Interest in eating a plant-based diet has soared over the last couple of years. In the UK alone, there are now over 3.5 million people following a vegan lifestyle. Whatever your motivation for trying veganism, our quick fire guide will help you reap the benefits and navigate potential pitfalls.

Without the high protein content of meat, fish and eggs, it can be easy to rely on carbohydrates but protein is vital for muscles, bones, tissue repair, brain and hormone health as well as keeping you feeling full. It also helps avoid those energy dips and balance blood sugar, supporting a healthy weight.

It can be harder to fulfil your protein needs as a vegan but all it takes is a bit of thought to ensure you have enough. Start your day with a bowl of porridge made with soya milk, sprinkled with a tablespoon of mixed seeds or a fruit smoothie with dairy-free milk, nuts, seeds, and a tablespoon of hemp protein for breakfast and you are already a third of the way there. Follow it with a roasted veggie and hummus wrap for lunch, and a chickpea, tomato and spinach curry with rice for your evening meal and you easily reach your daily target.

Nuts and seeds are fabulous sources of protein, minerals and essential fats and are great for those mid-morning snacks. Flax, chia, pumpkin and walnut top the charts as they contain the important omega 3 fats.

It can be more challenging to obtain enough iron, iodine, calcium, and B12 as a vegan. An easy way to avoid being deficient is to take a multivitamin, but add seaweed, spinach, pulses, leafy green vegetables, nut and seeds, and yeast extract regularly to your diet to boost your intake.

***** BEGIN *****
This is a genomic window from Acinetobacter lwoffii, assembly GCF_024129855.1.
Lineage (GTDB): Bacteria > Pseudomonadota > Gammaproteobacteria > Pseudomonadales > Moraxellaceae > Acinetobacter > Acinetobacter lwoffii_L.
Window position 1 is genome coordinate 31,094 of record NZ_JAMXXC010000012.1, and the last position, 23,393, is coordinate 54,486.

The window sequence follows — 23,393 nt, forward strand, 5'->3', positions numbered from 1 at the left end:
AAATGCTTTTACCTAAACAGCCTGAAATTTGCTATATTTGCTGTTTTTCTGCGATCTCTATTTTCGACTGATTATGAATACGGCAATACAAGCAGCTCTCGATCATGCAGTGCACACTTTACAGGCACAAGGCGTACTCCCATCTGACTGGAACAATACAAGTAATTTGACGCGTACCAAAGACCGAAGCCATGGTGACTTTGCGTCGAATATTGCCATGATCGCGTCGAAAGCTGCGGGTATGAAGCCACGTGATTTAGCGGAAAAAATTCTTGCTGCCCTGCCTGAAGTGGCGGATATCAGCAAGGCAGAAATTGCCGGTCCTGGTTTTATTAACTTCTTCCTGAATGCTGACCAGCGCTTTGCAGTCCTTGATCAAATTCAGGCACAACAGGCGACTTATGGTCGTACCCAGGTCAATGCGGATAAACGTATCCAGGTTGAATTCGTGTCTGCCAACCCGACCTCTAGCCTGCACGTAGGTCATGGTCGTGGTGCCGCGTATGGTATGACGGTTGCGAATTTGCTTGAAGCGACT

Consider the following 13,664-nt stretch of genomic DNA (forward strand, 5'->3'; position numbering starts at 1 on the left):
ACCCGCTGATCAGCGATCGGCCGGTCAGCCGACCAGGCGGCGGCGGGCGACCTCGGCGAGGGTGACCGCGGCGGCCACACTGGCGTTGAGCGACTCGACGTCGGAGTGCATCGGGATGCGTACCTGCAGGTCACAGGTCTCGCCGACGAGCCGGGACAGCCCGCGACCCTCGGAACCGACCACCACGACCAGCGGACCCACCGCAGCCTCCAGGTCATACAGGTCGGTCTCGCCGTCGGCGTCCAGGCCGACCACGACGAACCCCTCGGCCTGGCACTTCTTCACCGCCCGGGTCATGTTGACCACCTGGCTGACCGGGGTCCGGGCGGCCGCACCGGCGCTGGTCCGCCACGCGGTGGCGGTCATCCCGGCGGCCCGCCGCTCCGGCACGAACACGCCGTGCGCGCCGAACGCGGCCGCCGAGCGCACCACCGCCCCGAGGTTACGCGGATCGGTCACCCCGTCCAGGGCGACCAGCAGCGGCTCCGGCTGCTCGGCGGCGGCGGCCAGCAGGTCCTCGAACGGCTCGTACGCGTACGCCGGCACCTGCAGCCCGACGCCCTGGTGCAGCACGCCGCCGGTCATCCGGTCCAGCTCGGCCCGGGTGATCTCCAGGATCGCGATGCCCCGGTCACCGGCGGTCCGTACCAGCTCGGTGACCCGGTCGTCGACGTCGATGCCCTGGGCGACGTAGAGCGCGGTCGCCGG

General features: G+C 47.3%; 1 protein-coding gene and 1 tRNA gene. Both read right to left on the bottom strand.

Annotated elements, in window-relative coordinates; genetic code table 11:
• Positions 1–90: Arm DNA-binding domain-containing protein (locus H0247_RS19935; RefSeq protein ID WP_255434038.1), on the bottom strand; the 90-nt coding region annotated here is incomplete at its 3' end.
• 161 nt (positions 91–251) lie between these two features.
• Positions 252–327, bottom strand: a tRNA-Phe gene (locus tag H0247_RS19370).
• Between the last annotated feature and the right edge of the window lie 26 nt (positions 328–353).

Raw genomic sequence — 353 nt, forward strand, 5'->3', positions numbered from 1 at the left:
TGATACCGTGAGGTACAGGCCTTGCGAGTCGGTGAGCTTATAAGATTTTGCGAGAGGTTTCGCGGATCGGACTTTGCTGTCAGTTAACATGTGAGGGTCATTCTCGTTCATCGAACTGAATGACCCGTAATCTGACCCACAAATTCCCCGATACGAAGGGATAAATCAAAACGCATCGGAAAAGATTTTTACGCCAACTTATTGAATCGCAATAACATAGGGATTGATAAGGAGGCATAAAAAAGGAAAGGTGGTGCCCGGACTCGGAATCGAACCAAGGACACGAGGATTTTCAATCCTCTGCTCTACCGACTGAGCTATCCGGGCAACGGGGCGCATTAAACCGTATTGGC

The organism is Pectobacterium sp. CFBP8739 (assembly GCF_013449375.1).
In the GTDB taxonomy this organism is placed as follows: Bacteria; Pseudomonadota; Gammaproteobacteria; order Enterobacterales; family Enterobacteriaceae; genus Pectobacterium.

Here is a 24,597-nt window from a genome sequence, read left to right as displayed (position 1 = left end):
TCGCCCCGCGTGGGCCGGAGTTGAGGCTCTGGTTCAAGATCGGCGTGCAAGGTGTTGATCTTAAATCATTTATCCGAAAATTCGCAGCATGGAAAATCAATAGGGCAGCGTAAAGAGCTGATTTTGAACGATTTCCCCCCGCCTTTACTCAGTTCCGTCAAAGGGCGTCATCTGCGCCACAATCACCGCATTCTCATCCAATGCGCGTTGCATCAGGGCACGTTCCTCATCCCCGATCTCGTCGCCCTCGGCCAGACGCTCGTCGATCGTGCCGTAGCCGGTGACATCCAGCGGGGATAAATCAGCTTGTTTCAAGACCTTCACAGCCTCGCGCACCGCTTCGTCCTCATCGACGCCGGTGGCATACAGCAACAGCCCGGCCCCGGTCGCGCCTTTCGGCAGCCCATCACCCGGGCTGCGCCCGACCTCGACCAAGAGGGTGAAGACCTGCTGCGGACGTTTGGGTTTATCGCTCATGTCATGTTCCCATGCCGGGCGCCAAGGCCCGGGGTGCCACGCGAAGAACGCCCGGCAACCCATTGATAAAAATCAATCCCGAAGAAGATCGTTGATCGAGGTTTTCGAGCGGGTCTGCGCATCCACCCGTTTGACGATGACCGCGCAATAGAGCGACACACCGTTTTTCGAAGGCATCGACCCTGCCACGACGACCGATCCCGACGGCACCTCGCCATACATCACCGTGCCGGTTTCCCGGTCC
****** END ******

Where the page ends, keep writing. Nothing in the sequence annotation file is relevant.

Whilst ready-made vegan foods can be helpful when making the initial transition try not to make them a staple in your diet. Often very processed, these foods lose their nourishing, health giving properties and lack nutrients.

Milk can be easily swapped for the increasing varieties of dairy free alternatives. Craving ice-cream? Opt for a coconut or soya based one, blitz frozen bananas in a blender, or if you are feeling adventurous, try our recipe for an indulgent cashew based ice cream (available on our Health Matters blog at

Try making your own cashew cheese. Simply soak 200g of cashew nuts overnight in water, then add them to a power blender with half a clove of garlic, 4 tablespoons of lemon, 3 tablespoons of water and salt and pepper to taste and blitz until creamy. Make it creamier by adding a dollop of flavour-free coconut oil and a teaspoon of lecithin granules if you have some.

Following a vegan or vegetarian diet can halve your risk of developing type II diabetes and obesity and can reduce your risk of coronary heart disease by 40%. It might also be good for your brain - studies show a 29% reduction in cerebrovascular disease in those following a plant based diet.

Whether it's eating responsibly, healthfully or simply the buzz that comes with reconnecting with real food, following the plant philosophy can be nourishing, liberating and positively uplifting.


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